Jungfernstime German
Jungfernstimme German
Jungferstimme German
Vox Virgine Latin
Vox Virginea Latin

Audsley lists this stop with the following description:

The term which has occasionally been employed by German organ-builders to designate an open labial stop, the pipes of which were cylindrical, of small scale, and properly made of tin in the best examples. The stop, voiced on wind of low pressure, yielded a tone of an extremely refined and delicate character, probably closely resembling that of the Vox Angelica, 8 ft., of today. It was usually and properly made of unison (8 ft.) pitch but an Octave seems to have sometimes been made.

Adlung lists Vox Virginea with the following description:

Vox virginea, the “maiden's voice” (Jungferstimme), is perhaps identical to the Jungfernregal mentioned above in §.161. Its voicing must be gentler (lieblicher) than that of the abovementioned Vox humana. It is likely of narrower scale, an octave higher, and also usable only in the upper octaves.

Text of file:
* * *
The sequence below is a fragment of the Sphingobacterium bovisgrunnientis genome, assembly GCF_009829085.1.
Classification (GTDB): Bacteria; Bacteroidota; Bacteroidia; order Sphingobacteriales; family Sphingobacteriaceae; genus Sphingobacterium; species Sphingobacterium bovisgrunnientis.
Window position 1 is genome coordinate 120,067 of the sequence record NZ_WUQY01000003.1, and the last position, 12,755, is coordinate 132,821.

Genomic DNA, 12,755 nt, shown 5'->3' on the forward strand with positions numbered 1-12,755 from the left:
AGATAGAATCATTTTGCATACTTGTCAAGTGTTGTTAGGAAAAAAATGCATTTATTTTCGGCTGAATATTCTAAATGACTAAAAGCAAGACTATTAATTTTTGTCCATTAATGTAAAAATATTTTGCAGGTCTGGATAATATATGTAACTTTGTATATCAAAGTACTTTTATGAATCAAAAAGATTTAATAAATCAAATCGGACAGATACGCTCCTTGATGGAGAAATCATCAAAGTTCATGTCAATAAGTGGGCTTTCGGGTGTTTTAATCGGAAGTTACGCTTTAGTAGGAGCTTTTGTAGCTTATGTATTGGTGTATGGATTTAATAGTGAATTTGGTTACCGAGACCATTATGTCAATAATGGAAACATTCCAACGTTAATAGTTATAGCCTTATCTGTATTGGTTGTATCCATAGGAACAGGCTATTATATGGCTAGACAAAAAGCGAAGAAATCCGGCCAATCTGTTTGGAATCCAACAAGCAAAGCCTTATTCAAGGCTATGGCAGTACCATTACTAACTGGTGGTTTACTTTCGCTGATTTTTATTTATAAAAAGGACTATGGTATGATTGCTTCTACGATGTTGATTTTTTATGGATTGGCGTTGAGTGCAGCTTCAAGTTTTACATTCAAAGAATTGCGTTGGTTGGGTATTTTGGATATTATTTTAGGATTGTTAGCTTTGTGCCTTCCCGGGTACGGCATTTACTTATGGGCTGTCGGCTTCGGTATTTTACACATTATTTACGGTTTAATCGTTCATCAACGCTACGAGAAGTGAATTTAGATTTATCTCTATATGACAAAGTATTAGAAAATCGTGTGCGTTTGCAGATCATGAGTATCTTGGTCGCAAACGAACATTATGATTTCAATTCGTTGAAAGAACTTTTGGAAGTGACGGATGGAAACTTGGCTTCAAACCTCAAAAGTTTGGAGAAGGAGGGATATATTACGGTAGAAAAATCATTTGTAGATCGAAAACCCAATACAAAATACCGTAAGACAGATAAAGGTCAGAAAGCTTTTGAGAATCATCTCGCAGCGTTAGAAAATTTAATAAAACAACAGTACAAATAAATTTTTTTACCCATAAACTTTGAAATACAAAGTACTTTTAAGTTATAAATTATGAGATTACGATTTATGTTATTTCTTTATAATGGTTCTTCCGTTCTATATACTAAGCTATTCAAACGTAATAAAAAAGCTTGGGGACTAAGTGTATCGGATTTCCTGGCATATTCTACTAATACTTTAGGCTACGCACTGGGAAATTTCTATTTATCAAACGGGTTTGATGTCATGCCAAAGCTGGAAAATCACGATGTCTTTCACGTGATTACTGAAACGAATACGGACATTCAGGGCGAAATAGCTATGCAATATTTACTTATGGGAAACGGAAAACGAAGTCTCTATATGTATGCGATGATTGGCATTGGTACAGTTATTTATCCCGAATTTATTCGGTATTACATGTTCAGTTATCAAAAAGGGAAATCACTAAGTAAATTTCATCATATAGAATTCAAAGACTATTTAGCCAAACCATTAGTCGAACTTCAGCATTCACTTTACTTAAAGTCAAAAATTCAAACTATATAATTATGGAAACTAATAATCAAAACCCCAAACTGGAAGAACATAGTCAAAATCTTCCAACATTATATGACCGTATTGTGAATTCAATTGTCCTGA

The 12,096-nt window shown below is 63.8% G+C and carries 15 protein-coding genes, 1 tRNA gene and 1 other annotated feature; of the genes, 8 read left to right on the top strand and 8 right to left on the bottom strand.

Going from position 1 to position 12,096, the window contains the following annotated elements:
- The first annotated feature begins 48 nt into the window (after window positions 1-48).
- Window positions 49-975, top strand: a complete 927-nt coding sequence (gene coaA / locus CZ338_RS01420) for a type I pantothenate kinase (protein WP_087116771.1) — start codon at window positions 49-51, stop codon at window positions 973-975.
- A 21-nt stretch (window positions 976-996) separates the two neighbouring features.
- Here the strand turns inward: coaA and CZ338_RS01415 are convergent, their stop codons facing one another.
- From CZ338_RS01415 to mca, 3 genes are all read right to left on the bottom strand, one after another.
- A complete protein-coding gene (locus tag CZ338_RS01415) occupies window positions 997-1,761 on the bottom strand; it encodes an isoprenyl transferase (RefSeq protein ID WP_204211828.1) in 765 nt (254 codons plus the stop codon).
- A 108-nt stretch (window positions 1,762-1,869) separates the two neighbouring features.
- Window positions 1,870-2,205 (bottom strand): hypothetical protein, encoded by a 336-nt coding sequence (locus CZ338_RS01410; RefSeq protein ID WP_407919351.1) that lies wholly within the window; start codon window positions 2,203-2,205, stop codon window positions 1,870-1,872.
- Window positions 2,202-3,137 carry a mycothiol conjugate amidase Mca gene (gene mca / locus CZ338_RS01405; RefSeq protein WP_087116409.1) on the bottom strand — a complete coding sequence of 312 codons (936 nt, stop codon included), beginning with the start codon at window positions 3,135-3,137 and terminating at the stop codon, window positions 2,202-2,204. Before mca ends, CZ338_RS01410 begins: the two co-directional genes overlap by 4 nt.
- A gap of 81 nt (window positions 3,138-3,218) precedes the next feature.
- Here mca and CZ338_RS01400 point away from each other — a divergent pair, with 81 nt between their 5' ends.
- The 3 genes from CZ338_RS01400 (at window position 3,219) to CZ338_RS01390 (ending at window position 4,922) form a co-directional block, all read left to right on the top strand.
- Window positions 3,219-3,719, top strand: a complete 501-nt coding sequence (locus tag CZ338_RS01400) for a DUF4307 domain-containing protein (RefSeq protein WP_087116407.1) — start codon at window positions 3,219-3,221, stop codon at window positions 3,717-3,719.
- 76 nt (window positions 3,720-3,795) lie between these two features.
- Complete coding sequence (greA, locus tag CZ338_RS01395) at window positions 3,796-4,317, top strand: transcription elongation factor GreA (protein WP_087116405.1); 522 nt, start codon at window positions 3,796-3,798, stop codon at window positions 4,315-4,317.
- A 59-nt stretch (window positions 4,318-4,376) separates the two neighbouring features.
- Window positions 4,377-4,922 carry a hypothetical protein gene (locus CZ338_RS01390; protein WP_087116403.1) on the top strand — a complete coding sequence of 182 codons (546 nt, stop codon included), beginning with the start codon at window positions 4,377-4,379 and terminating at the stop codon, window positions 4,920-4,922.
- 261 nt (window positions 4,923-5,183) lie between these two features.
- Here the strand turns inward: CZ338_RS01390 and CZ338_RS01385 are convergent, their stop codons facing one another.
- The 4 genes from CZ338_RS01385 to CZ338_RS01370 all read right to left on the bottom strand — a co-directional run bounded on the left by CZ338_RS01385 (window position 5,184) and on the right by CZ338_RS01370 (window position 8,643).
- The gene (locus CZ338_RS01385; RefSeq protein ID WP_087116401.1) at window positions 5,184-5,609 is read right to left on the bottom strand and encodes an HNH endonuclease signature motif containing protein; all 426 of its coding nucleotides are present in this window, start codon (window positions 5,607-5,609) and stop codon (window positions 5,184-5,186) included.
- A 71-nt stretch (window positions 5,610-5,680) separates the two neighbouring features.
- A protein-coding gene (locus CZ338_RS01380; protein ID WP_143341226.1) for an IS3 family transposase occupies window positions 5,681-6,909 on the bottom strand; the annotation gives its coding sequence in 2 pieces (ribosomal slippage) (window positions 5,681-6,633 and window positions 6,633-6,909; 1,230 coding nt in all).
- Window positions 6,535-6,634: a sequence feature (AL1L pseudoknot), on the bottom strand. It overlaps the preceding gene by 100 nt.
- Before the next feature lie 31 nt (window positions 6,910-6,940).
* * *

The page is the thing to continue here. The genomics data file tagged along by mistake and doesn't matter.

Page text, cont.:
Compare with Jungfernregal and Vox Virgina.


All known examples of Vox Virginea are given below. No examples of the other names are known. Contributions welcome.

Vox Virginea 8', Manual I; Nauvo, Finland; Schwann 1791.

Vox Virginea 8' (Discant), Manual II; Rauma, Finland; Stromack 1783.

Vox Virginea disc. 8', Manual; Ilmajoki, Finland; Wahlstrom 1768. Moved to Raippaluoto in 1876; apparently no longer extant.


Adlung[1]: §208 Vox virginea. Audsley[1]: Jungfernstime. Audsley[2]: I.XIII Jungfernstimme.
Copyright © 1999 Edward L. Stauff, all rights reserved.
Jungfernstime.html - Last updated 28 March 2003.
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